Marco Rubio is even against abortions for women infected with the Zika virus
By now, everyone knows that the Zika virus causes severe, devastating birth defects. But if you ask Florida senator Marco Rubio, women infected with the virus should be forced to carry their babies to term.
"I understand a lot of people disagree with my view, but I believe that all human life is worthy of protection of our laws. And when you present it in the context of Zika or any prenatal condition, it's a difficult question and a hard one," Rubio told Politico Saturday. "If I'm going to err, I'm going to err on the side of life."
Pregnant women in Florida are anxious about the spreading Zika virus, which has already infected at least 16 people in Miami. Zika causes microcephaly, a condition in which a baby's brain doesn't develop normally during pregnancy or stops developing after birth, resulting in an abnormally small head size. According to the CDC, babies with microcephaly suffer from a slew of complications ranging from seizures to developmental delays to difficulty feeding. At least two Zika-infected women have already had abortions in the United States to prevent such complications.
It's hardly surprising that Rubio would want to force women to carry pregnancies to term despite the likelihood of severe birth defects. His views on abortion are extreme for a Republican; unlike some of his party, he doesn't support abortion in cases of incest and rape.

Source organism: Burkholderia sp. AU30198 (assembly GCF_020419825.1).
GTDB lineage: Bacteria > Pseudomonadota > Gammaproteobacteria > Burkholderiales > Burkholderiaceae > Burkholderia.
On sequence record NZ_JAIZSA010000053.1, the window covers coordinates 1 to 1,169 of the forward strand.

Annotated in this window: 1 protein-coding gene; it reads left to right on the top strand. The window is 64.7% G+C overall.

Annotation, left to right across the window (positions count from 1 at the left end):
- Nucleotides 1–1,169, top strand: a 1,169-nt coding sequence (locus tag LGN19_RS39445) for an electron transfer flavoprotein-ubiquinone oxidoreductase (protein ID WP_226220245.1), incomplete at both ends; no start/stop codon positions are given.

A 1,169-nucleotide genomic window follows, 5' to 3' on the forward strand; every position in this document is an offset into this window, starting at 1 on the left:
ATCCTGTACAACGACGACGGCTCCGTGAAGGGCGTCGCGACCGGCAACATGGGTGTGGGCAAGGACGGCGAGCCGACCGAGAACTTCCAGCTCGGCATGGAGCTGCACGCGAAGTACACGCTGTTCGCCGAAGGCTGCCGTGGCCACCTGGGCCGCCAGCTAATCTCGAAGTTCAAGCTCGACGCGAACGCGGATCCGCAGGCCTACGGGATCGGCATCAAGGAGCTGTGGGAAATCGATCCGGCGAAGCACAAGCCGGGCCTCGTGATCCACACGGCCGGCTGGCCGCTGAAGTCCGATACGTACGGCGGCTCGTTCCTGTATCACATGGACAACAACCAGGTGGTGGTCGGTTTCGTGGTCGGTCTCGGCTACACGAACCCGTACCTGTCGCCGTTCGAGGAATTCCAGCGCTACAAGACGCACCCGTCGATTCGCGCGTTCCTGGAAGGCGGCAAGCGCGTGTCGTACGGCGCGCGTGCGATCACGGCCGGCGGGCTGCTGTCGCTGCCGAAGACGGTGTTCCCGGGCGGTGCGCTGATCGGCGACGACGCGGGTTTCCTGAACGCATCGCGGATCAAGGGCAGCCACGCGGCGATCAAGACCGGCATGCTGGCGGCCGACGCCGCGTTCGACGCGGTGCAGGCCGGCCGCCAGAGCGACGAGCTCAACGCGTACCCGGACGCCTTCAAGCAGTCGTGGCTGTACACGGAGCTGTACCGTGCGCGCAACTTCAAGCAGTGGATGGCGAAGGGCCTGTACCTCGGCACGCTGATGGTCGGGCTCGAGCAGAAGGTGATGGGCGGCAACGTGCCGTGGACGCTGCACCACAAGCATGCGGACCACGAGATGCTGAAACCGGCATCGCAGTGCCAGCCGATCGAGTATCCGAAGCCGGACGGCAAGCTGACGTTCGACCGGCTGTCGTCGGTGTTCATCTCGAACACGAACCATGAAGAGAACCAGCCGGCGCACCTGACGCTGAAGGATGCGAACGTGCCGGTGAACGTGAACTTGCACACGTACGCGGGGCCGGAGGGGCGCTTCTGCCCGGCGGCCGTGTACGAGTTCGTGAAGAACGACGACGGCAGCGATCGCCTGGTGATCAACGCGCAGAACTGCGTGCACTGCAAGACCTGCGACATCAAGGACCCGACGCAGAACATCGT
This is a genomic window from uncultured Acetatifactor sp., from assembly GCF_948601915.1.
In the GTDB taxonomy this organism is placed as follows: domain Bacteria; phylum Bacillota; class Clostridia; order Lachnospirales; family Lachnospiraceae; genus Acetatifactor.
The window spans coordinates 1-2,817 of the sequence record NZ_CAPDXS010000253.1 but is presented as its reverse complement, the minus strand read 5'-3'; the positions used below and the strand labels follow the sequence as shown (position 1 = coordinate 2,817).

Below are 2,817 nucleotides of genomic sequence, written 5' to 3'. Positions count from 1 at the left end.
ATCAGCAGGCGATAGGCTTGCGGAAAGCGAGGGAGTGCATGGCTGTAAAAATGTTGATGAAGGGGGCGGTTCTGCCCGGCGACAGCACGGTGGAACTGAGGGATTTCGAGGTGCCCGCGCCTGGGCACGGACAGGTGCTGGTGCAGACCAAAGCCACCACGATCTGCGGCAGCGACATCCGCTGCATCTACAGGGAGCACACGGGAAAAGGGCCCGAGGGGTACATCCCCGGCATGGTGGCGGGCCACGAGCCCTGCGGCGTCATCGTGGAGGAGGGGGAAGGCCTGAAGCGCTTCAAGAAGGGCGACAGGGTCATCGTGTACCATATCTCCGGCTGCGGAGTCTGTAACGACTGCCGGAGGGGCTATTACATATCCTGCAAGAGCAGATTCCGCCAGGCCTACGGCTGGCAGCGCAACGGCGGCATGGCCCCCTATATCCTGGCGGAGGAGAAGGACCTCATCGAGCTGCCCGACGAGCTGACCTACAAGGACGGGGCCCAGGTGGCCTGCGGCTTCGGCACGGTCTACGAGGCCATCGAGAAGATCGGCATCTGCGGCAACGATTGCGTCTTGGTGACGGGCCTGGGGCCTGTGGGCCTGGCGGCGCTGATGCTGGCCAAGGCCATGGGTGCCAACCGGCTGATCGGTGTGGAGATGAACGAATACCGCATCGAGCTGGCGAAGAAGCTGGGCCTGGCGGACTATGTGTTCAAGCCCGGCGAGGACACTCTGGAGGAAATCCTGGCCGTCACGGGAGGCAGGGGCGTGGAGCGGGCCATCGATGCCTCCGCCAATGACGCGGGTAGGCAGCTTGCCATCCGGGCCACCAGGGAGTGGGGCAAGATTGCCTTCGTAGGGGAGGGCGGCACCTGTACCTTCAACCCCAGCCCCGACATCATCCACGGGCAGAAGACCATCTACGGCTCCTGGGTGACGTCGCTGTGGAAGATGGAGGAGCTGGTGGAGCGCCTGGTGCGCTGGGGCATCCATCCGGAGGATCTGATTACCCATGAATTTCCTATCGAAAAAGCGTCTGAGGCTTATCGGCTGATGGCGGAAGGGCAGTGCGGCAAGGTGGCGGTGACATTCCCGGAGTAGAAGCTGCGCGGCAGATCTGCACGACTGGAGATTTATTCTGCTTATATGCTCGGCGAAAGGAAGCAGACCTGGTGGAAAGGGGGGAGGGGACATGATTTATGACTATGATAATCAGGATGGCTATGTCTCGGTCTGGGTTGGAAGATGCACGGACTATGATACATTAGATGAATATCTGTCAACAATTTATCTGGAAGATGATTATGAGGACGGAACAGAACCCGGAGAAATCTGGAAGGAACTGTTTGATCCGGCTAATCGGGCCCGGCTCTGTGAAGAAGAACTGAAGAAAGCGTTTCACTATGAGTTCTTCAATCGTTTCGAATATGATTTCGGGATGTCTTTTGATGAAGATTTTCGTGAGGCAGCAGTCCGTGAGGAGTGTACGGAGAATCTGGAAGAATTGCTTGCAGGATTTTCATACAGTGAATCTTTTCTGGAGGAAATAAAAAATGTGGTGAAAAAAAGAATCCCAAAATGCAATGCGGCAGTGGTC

Rubio is well aware of the lifetime of hardships women who have babies with microcephaly can face: "Obviously, microcephaly is a terrible prenatal condition that kids are born with. And when they are, it’s a lifetime of difficulties," he told Politico. "So I get it. I’m not pretending to you that that’s an easy question you asked me. But I’m pro-life. And I’m strongly pro-life."
Right now, there are at least 340 Zika-infected pregnant women in the United States, many of whom are anxiously enduring medical tests and screenings to make sure their babies aren't born with microcephaly. Unfortunately, these women have a 13 percent chance of giving birth to babies with the condition, according to The Washington Post.
Dr. Abdulla al-Khan works at New Jersey's Hackensack University Medical Center, the hospital that delivered the second baby born with Zika-related microcephaly in the United States. He spoke to ABC News about his fears for both the baby and the mother, given the severe disabilities her child will face: "The damage is already done. You cannot allow the brain to regenerate itself," he said. "It's going to impact the mother and her relationships. It will impact her socially and financially.
“You don't appreciate the magnitude of this problem until you see [an affected infant] and share the pain of what the mother is going through."